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The Lost Drawings of Steven Spurrier at Panter & Hall, 13 -30 May2008
Gallery open Mon-Friday10-6 and Saturday by appointment.


We all dream of finding a lost masterpiece in our attic, in the case of the family of Steven Spurrier they found not one but dozens of lost works. Steven Spurrier was one of the best and most successful artists and illustrators of the 20th century but a collection of his paintings and drawings had lain forgotten about in a decaying old barn until they were rediscovered when the property was to be sold. Unfortunately one pile of drawings had also been discovered by a family of rats who had used the drawings as a B&B and had eaten a large hole in the centre of them. The family estimated that between 400-500 drawings and watercolours had been lost. At current prices that could easily be worth half a million pounds. Fortunately other drawings survived untouched and art dealers Panter & Hall, who had great success with an estate show of the Scottish colourist Alexander Galt, have been given the opportunity to exhibit and sell this absolutely glorious collection of drawings from the estate of Steven Spurrier.

Steven Spurrier RA ROI RBA RS, was an artist, author, poster designer and one of the most successful illustrators of his time, for over 50 years a regular contributor to the Illustrated London News, The Sketch, The Radio Times as well as many other British, American and German publications. He was chosen to illustrate many of the most important events of the day, including his full page front cover illustration of the marriage of Princess Marina and The Duke of Kent in the Daily Express’s Royal Wedding Souvenir in November 1934. He was the first illustrator of Arthur Ransome’s classic book Swallows and Amazons and also of Noel Streatfield’s Carnegie Award winning, The Circus is Coming. While working on the book he and Streatfield travelled with the Circus living in a tent to accurately portray the sights, smells and sounds of Circus life. Circus scenes were to figure prominently in his work from that time on, ironically it was a kick from a circus horse that was to cause him much ill health in later life and bring a premature end to his career.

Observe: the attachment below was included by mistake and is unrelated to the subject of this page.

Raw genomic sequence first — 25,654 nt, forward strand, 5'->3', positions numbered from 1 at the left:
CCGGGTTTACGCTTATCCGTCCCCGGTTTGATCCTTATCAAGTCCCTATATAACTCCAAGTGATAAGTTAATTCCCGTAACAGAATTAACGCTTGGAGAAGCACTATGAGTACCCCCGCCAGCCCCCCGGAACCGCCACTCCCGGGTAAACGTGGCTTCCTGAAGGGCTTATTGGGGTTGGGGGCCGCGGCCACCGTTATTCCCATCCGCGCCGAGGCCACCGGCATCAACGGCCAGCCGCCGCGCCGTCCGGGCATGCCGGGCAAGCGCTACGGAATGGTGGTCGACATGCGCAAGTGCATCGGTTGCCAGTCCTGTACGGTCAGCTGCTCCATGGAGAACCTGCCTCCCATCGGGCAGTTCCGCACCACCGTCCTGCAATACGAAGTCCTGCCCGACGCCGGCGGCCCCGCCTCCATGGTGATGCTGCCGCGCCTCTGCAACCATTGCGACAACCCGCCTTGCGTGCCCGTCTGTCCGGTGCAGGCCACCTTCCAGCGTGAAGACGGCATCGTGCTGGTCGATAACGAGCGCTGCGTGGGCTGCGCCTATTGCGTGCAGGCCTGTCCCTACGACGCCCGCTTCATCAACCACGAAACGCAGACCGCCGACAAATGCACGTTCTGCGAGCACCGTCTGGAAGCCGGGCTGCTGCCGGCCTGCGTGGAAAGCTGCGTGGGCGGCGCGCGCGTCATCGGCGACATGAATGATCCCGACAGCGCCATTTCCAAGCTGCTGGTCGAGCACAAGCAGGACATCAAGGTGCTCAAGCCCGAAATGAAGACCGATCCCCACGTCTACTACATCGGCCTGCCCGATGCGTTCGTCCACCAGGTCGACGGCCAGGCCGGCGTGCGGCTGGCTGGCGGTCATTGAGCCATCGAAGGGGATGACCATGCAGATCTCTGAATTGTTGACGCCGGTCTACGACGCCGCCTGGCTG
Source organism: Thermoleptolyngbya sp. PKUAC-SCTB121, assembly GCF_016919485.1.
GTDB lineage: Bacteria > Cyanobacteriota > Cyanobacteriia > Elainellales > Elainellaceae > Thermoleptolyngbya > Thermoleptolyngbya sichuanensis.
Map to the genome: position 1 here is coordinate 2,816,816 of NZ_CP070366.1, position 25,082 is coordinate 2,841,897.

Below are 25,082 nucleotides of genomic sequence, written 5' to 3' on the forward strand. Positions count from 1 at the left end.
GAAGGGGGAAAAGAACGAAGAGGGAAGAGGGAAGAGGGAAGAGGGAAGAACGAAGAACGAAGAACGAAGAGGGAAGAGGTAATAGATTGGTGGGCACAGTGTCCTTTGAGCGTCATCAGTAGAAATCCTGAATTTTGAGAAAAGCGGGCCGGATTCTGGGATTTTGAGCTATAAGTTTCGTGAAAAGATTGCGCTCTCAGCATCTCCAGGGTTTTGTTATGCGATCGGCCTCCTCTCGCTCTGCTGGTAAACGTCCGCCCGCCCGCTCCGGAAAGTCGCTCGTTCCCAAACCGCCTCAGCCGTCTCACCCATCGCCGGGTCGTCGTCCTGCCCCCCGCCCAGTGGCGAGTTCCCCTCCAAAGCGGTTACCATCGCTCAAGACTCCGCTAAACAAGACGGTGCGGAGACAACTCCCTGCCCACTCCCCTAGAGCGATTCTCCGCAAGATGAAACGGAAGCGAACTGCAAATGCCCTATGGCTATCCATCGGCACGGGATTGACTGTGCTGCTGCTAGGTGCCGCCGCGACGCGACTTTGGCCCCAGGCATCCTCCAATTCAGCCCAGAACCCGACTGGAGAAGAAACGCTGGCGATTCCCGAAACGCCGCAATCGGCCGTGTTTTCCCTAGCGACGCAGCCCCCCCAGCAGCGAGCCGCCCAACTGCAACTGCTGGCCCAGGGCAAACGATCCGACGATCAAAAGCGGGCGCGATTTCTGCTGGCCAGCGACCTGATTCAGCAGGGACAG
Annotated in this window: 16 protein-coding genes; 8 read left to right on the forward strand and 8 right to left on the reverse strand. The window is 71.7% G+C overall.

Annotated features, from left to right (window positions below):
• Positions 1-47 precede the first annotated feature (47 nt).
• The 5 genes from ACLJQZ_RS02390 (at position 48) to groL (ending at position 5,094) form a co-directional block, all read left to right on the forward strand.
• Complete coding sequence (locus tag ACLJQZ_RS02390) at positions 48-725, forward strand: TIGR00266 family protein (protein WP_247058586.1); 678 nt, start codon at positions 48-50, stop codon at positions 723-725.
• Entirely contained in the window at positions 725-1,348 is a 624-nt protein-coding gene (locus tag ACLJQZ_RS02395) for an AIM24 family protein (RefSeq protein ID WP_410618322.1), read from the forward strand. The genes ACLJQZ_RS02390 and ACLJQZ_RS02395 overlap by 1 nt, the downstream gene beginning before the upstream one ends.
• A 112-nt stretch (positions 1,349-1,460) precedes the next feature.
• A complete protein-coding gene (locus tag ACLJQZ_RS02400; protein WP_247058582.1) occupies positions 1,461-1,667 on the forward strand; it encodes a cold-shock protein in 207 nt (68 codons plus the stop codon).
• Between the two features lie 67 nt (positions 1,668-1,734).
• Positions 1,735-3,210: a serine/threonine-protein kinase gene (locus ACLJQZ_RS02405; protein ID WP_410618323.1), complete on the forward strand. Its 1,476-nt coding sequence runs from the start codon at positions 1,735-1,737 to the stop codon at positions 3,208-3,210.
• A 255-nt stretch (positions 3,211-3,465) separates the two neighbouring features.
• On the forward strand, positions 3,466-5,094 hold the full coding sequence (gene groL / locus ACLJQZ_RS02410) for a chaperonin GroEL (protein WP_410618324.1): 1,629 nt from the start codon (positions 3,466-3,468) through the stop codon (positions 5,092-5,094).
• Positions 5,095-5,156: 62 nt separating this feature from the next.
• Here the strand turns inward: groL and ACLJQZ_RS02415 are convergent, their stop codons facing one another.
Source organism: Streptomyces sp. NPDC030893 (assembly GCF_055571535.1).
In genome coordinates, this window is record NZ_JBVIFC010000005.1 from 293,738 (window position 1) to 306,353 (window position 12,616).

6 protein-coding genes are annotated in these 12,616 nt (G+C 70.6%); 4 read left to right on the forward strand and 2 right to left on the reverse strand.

Spurrier was also a very successful painter in oils and watercolour, exhibiting regularly in major exhibitions from 1906-1961. His work gained many admirers including The Empress of Russia who purchased his painting “Afternoon” from a Royal Academy show in 1913.

The current exhibition of Spurrier’s drawings at Panter & Hall in Shepherd Market covers a huge range of 20th Century society. Subjects range from soldiers to actors, urchins to politicians, from the BBC to the building site and from Acrobats in Aberdeen to ladies lazing in Nice. Collectively the work gives a fascinating insight into early 20th century life. Whatever he drew he drew beautifully and his reputation as one of the century leading illustrators proves entirely justified. His work is held in many major collections including The Tate, The National Portrait Gallery and The Imperial War Museum.

For further information contact;
t. 020 7399 9999

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